First Tidal Power Plant Goes Online In Hawaii

Andrew Follett | Energy and Science Reporter

America’s first wave-produced tidal power plant became operational in Hawaii Monday.

The tidal generator converts the ocean’s vertical and horizontal waves into up to 18 kilowatts of electricity, which is enough electricity to power about a dozen homes. It stands 12 feet above the water’s surface and extends 50 feet below. The company which developed it has plans for a version which can generate at least 500 kilowatts of electricity, or enough to power a few hundred homes.

Currently, the generator sends electricity to a nearby military base through an undersea cable and then sends it into Oahu’s power grid.

Tidal power is a new technology and has several major problems similar to regular green energy including that it is extremely location specific, expensive, unreliable and requires large scale energy storage systems which don’t exist. I

“The ocean is a really hard place to work,” Patrick Cross, a specialist at the Hawaii Natural Energy Institute who helps run the test site, said in a press statement. “You’ve got to design something that can stay in the water for a long time but be able to survive.”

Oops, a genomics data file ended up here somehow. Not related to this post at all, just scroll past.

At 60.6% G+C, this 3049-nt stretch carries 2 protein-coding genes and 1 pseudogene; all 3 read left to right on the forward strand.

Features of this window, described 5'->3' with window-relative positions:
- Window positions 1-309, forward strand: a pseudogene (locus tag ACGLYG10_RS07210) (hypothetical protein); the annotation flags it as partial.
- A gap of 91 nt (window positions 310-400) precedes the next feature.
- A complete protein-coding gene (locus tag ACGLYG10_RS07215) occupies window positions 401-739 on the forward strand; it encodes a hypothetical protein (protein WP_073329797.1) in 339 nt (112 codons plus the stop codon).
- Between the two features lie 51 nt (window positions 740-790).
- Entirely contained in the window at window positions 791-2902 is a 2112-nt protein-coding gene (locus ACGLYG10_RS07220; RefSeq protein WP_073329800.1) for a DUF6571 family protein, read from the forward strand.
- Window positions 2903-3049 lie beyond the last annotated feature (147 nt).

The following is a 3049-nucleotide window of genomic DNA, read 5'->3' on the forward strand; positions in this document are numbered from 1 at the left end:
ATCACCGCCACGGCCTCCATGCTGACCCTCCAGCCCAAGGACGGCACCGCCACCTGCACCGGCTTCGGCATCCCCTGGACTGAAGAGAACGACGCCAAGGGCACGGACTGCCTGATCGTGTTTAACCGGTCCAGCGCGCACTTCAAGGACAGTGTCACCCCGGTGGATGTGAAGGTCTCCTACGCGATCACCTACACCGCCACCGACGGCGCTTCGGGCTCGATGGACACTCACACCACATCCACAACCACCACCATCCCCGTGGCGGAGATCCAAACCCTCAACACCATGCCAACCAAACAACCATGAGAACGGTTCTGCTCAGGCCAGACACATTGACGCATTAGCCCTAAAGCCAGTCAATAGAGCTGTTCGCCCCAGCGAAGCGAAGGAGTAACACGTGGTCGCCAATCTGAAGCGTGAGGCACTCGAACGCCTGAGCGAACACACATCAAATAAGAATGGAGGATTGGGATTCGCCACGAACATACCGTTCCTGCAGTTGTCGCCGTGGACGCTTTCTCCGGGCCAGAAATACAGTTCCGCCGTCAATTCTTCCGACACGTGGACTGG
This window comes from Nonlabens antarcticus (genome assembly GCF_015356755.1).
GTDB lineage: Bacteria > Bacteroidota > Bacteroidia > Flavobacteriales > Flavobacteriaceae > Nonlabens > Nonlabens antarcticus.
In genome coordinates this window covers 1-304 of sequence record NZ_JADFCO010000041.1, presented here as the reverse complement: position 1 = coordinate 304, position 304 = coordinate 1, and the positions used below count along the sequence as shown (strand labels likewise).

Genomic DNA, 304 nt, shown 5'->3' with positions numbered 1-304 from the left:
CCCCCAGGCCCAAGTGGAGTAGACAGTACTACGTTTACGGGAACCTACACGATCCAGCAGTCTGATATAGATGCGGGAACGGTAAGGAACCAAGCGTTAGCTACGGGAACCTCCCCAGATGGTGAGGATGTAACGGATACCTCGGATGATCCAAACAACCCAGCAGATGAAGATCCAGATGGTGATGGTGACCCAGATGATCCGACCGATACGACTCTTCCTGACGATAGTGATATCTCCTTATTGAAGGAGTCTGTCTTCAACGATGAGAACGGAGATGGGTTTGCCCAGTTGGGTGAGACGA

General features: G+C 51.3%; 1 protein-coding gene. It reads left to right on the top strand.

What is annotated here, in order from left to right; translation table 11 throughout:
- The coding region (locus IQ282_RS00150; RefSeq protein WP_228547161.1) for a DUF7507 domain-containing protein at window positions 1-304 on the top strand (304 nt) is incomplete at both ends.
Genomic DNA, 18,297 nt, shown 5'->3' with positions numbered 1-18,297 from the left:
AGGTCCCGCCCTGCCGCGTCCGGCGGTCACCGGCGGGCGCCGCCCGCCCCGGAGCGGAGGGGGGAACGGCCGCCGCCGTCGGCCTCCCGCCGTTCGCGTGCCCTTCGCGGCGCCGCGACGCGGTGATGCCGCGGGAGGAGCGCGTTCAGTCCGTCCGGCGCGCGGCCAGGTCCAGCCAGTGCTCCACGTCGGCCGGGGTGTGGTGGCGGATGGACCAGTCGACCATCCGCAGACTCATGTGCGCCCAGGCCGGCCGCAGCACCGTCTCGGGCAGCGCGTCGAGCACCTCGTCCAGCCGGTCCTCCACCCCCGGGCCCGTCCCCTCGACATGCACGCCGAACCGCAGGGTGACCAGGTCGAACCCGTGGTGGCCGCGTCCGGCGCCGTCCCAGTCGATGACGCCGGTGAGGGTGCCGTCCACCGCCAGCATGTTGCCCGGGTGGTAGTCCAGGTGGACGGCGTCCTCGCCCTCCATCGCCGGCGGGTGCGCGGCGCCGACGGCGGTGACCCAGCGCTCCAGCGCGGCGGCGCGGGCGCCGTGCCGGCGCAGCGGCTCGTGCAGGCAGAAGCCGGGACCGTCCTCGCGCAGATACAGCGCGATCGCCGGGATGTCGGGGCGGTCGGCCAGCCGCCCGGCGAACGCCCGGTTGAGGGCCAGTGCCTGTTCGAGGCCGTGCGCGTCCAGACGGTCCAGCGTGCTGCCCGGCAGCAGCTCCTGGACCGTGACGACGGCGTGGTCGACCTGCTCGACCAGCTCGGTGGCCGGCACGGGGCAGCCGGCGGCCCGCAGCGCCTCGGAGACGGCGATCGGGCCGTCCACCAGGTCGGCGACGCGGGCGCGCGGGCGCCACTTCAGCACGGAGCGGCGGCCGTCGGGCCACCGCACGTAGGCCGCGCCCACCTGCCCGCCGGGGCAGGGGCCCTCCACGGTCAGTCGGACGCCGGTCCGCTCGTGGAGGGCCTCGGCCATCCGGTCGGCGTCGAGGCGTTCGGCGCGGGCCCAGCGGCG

Additionally, tidal power needs to operate in the ocean for long periods of time, which is a major technical challenge as the mechanisms need to withstand storms, the constant pounding of the seas and the corrosive effects of saltwater.

The new Hawaiian tidal power station is 9th of its kind in the world.

Hawaii is a natural site to test the technology as it has powerful waves and the highest electricity prices in the nation.

Due to its unique location and weather, Hawaii gets a higher percentage of its electricity from solar power than any other U.S. state, getting 3.66 percent of its energy from solar. However, Hawaii’s government has not favored solar power much relative to other states, only passing 29 policies supporting it, far fewer than the national average of 51 policies. Out of the 50 US states, only Hawaii, California, Arizona and Florida got more than 1 percent of energy from solar power. Each one of these states has noticeably favorable weather environments for solar power

Solar power produced 0.6 percent of all energy used in America last year while wind produced 4.7 percent, according to the Energy Information Administration (EIA). Meanwhile, coal power and natural gas produced 33 percent, and nuclear power produced 20 percent of all U.S. electricity the same year.

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